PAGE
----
Chinese man wakes up - minus his kidney
BEIJING – Until recently 26-year-old Hu Jie led a life similar to millions of other young Chinese migrant workers. With little formal education, he worked as a welder in the manufacturing center of Panyu, a city in China’s southern province of Guangdong. He made $400 a month.
But last October Hu became addicted to poker, gambling with friends, and soon lost almost $3,000. Under pressure from his creditors to pay back the high-interest debt, Hu came up with an idea of how he could get money quickly: sell his kidney.
The initial process was fairly easy: He searched online, found dozens of middlemen in China’s shady “organ transplant business” and decided to contact one of them who seemed trustworthy.
Later that month he met with a middleman in eastern Shandong province, more than 1,000 miles away from his home. In a hotel Hu saw not only the middleman, but also a few other young men who also desperately needed cash and were ready to sell their kidneys. They were each offered $6,000 for one kidney.
Hu passed an initial medical exam and his information was soon posted online for buyers to match.
But then he suddenly became seized by terror at the thought of losing an organ. So he ran away – back to Guangdong.
Not so fast
In the following months the middleman continued to call him and scold him for running away. Pressured by the middlemen’s constant calls and his own thirst for cash, Hu made up his mind to go to Shanxi province to meet the prospective buyer, a patient suffering from kidney failure, as well as another middleman.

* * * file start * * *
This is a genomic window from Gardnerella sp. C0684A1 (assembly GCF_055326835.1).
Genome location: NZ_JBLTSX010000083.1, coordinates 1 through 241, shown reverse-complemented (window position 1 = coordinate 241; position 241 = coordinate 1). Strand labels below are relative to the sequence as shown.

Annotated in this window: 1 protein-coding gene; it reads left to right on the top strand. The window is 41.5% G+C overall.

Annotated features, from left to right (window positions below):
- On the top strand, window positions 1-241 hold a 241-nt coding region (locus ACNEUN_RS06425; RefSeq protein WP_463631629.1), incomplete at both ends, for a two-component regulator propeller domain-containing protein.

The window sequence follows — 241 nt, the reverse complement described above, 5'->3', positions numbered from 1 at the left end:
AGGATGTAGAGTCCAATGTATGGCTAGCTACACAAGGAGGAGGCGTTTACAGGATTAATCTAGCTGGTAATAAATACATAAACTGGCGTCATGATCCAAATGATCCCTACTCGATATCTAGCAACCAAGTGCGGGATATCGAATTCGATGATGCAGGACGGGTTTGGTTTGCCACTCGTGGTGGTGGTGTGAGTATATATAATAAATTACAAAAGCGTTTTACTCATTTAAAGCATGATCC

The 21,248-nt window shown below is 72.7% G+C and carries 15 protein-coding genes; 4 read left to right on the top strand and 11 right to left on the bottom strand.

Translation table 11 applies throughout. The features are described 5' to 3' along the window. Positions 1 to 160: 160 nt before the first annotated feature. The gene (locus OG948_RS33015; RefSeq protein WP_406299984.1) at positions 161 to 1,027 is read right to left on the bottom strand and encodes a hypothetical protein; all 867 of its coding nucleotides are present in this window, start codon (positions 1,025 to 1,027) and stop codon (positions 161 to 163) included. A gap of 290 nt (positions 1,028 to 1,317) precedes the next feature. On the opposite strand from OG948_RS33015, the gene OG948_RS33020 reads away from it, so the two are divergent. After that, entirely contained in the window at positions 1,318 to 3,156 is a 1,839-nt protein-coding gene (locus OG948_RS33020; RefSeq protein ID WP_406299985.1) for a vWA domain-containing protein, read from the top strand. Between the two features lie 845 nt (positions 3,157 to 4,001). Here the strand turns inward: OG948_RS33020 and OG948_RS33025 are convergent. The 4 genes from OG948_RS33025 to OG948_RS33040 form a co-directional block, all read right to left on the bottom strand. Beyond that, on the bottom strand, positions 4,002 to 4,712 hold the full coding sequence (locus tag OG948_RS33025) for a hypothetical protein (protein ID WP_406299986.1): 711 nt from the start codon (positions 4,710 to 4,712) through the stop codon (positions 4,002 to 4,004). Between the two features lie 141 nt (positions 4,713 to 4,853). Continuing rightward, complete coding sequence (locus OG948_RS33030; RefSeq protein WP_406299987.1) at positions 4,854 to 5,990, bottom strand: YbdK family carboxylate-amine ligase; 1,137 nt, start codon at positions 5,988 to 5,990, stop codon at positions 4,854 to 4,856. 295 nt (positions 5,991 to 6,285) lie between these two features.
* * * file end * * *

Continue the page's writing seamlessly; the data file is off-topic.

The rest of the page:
The second middleman turned out to be a young man who had just sold his kidney two months earlier. During the days they spent together Hu saw him constantly moaning in pain. Terrified by seeing the horrendous aftermath, Hu says he told the middlemen he didn’t want to go through with the surgery.
When Hu Jie woke up from the anesthesia, everyone was gone except for a nurse. Also missing was his left kidney. All that was left behind was a long scar on his left abdomen and $4,000 in his bank account. (The middlemen stiffed him and took the additional $2,000 he was initially offered for the kidney).
He later learned that the patient had paid $47,000 for the transplant. And when he tried to contact the middlemen again, he found their cell phones turned off.
“It was my fault too, why did I go?” Hu said in an interview with NBC News. “I was still working on that morning and I was forced to the surgery room in the afternoon. I regretted and cried but I was weak."
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